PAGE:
Episode #235 – Whitesnake – Slip of the Tongue (Part 1)

This week’s episode is BANNED on YouTube. Part 2 (next week) for some reason is not. See you on YouTube next week!

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  • Nate and John are the best!
  • Nate and John are highly knowledgeable, but also love to incorporate knowledge from other fans. Not only have I learned more about and relived Deep Purple’s catalogue, I’ve discovered other related artists like Whitesnake and Schenker. Nate and John always keep the show light and funny. Their humor is truly contagious. If you miss late college nights listening to music and sharing liner notes with friends, this podcast will put you back in touch with this part of your musical heart.

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Lead up to the Album:

  • The lineup that came out of the dust of the 1987 album ended up being who we see in the videos.
  • Rudy Sarzo intended to only be temporarily in the band after leaving Quiet Riot but Coverdale ended up persuading him to stay.
  • Sarzo broke his foot in a bike accident at home right before they were going to play their first concert in front of 80,00 people. Sarzo did the show with a cast on his foot.
  • Coverdale wanted to keep this lineup together for as long as possible. Sarzo had expressed some trepidation in staying with Whitesnake since he and Quiet Riot had been together for so long.
  • Coverdale started sending telegrams to warn management saying “I said if he breaks the other leg then they can have him.”
  • Coverdale also said he noticed some people were being paid too much, others not enough, and he vowed never to let that happen again.
  • At this point they were still playing as a support act (to Motley Crue and others) but Whitesnake had become bigger than most of the bands they were playing with.
  • They put together a tour as headliners and The Return of the Saneks tour sold out within a few days.
  • The set that they had featured almost exclusively the new album as well as “Slide It In” and also included a cover of ZZ Top’s “Legs” entitled “Tits.”
  • The tour was based around Americans and he promised to go further back in the catalog in the future.
  • Vivian Campbell was in and out of the band, only contributing to one remixed song.
  • It was then announced that Don Airey was being promoted to full-time Whitesnake member after his contributions to the 1987 album.
  • At first  replacing Vivian Campbell was not urgent but they reached out to Jake E. Lee but he wished to stay with Badlands.
  • Eventually it became more important when Vandenburg injured a tendon and needed surgery and couldn’t continue on with the album.
  • Coverdale was able to get Steve Vail to join the band and they used a young player named Kevin Russel to do a series of guide tracks.
  • Glenn Hughes was being considered by Geffen to join Jon Sykes’ Blue Thunder but they didn’t have the time or budget to add him to the band.
  • Instead Hughes was brought in to add backing vocals to Slip of the Tongue.
  • In the old Whitesnake David was the best looking member of the band but with Kalodner they worked to surround him with other good-looking members and even adding Tawny Kitaen as the pin-up to represent the band’s videos.
  • There was pressure to release the follow up album quickly.
  • Campbell said he felt like David and Adrian were going to do all the writing and he wasn’t going to be allowed to participate.  Also David brought his wife on the road but didn’t allow Vivian to do the same. Ultimately he didn’t see a future if he wasn’t allowed to write.
  • Tommy Aldridge said that in 1990 as far as Americans were concerned there’d been only three records and minimal lineup changes.
  • The album took almost a year to record.  Tommy’s drums were done in two weeks but the guitars took a long time tdue to injuries and other changes.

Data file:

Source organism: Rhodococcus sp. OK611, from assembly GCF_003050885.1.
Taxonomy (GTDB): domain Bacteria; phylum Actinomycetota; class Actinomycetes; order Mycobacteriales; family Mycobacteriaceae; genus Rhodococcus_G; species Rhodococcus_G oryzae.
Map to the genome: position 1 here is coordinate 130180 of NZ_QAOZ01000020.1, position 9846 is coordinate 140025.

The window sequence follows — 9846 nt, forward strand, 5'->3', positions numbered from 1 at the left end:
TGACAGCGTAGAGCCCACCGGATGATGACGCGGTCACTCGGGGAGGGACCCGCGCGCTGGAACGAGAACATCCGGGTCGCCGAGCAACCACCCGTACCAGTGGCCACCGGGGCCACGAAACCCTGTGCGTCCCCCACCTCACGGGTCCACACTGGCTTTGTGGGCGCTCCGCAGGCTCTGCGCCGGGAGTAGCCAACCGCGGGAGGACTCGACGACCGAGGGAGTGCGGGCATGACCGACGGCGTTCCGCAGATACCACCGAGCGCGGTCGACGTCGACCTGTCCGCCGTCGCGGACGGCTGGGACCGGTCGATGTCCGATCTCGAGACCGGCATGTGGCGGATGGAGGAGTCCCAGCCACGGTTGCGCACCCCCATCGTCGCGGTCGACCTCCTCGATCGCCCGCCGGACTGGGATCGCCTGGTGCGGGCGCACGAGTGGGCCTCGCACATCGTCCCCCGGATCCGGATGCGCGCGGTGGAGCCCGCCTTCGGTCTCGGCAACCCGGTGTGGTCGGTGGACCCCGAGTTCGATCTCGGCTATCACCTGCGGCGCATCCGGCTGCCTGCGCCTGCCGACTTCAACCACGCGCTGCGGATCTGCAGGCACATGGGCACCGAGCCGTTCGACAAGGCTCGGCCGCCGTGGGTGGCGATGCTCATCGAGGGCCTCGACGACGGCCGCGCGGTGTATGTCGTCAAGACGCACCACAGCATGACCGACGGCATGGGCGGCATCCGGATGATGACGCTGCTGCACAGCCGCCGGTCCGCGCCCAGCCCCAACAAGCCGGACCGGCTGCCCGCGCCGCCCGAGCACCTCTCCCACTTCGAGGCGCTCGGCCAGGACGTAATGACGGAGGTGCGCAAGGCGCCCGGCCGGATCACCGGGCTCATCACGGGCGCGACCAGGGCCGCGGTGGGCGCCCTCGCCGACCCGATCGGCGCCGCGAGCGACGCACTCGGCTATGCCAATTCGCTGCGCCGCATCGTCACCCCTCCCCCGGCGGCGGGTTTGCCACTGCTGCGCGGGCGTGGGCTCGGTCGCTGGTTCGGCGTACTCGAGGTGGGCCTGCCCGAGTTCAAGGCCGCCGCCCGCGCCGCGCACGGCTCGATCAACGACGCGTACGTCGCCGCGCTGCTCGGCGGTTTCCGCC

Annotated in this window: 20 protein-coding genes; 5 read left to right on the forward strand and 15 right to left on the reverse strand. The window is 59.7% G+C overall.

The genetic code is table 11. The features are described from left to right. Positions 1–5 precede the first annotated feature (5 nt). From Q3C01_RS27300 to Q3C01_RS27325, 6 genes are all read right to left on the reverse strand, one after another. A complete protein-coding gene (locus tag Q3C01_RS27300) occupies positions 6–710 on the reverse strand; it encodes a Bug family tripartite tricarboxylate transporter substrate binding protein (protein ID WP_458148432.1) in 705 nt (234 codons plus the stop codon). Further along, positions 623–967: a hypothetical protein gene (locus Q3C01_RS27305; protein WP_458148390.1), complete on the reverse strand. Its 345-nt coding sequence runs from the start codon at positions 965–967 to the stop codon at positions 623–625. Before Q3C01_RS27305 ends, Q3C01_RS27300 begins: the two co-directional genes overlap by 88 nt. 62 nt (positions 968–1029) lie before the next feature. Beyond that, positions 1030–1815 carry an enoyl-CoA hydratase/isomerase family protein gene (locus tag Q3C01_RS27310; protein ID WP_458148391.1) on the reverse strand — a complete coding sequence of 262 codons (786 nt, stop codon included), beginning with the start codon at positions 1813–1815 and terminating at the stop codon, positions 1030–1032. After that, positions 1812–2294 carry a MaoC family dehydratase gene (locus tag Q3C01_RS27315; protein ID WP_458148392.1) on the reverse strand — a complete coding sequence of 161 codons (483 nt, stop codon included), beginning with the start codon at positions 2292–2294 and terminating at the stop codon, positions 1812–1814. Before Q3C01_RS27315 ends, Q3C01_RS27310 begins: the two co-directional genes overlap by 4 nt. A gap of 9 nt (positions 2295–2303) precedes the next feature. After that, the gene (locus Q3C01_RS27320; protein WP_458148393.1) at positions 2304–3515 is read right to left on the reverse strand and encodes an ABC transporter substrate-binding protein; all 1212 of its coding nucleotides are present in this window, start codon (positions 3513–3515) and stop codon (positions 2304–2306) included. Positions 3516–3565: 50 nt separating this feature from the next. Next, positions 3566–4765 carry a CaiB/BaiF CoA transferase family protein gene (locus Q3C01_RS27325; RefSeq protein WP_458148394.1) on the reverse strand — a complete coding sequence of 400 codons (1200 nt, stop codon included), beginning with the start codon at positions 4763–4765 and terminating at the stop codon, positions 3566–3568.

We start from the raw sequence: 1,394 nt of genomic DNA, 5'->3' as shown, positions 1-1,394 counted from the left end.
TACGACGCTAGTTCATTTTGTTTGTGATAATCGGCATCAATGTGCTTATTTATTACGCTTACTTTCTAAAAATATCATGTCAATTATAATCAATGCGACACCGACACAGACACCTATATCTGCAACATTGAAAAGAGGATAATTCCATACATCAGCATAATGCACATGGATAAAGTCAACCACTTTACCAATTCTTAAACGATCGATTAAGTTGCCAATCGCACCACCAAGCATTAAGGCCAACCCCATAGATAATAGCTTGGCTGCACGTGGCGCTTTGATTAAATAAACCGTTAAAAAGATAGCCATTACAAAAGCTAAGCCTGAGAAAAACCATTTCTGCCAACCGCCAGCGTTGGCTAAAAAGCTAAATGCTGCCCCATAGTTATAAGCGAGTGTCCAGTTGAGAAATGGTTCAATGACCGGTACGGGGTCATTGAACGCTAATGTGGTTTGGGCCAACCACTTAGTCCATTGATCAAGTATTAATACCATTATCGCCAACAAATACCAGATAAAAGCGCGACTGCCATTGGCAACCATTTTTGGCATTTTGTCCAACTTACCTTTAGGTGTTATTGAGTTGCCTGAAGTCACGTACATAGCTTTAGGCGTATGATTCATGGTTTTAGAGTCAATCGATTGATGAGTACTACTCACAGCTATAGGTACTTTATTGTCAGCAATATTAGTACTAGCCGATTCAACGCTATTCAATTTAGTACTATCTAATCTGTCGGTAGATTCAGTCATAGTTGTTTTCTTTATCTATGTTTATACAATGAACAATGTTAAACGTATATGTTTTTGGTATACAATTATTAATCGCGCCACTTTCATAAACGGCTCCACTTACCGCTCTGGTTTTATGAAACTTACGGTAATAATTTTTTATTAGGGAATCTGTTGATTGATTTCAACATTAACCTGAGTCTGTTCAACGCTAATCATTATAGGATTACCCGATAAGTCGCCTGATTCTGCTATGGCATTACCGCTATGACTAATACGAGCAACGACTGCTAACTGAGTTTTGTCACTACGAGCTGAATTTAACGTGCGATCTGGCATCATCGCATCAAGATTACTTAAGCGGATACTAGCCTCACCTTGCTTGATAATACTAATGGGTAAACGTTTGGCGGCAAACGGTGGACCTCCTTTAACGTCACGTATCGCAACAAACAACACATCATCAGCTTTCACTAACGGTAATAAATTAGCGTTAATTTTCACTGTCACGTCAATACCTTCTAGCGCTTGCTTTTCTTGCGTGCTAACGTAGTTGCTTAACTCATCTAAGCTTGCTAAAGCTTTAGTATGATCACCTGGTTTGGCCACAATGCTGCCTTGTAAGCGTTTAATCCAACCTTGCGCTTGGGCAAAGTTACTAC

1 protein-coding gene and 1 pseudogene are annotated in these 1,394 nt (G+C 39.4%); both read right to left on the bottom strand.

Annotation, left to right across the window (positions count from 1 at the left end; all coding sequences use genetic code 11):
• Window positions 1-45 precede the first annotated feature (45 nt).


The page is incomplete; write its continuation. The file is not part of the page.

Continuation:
• Interestingly David and Adrian wrote all the songs in teh same key, the key of A.
  • Olsen said that David was so in love with Tawny at the time he was spending a lot of time with her in INcline Village. He also implied that Adrian Vandenberg was sent home because the parts were not good enough, not because of the reported carpal tunnel in both wrists.
  • Vivian Campbell claims they got rid of him because Vandenberg didn’t want to work with another guitar player. He said the irony was that he was injured and they had to get another play in.
  • According to Martin Popoff Keith Olsen is the only one that says Adrian did not have an injury.  Everyone else seems to back up that it was an injury.
  • When Vai joined the band he explained that most of the songs were recorded and had guide tracks.  His job was to go  in there and add his touch.
  • Darker Than Blue – Issue 36  Dec 1988 – Jan 1989
    • Back To The Recording Studio – News
    • Give Me All Your Love was taken off as the fourth and final American single from the 1987 LP in March 1988, remixed, and with Vivian Campbell adding new guitar parts. The live video which accompanied it was shot in Worcester Mass. With that out of the way, and the touring over, thoughts naturally turned towards the fairly daunting task of beginning a follow up to the incredibly successful album. The stage line-up by then bad been working so well in Coverdale’s opinion that he had decided to go into the studio with it after all, the next album being scheduled for March / April 1989. After the success of the re-recorded oldies, they are seriously considering redoing Fool For Your Loving and Ain’t Gonna Cry No More , as well as Burning Heart from Vandenburg’s own album.
    • The currently fashionable chart cert of teaming two known stars to record a duet was also mooted. A track called Too Many Tears, considered too quiet for the band, may be taped by Coverdale with Nancy Wllson from Heart (remember he nicked their rhythm section for Here I Go Again 87) or Cher. Thoughts of a live set have been put on hold for now, they’re not looked upon with any great favour by American record companies, but the reissue of most of the Whitesnake back-catalogue in America has been doing well – enabling Coverdale to perhaps dig a little further back for stage material next tour; this one being assembled from what was perceived as the only two known LPs in America.
  • Darker Than Blue – Issue 37  June 1989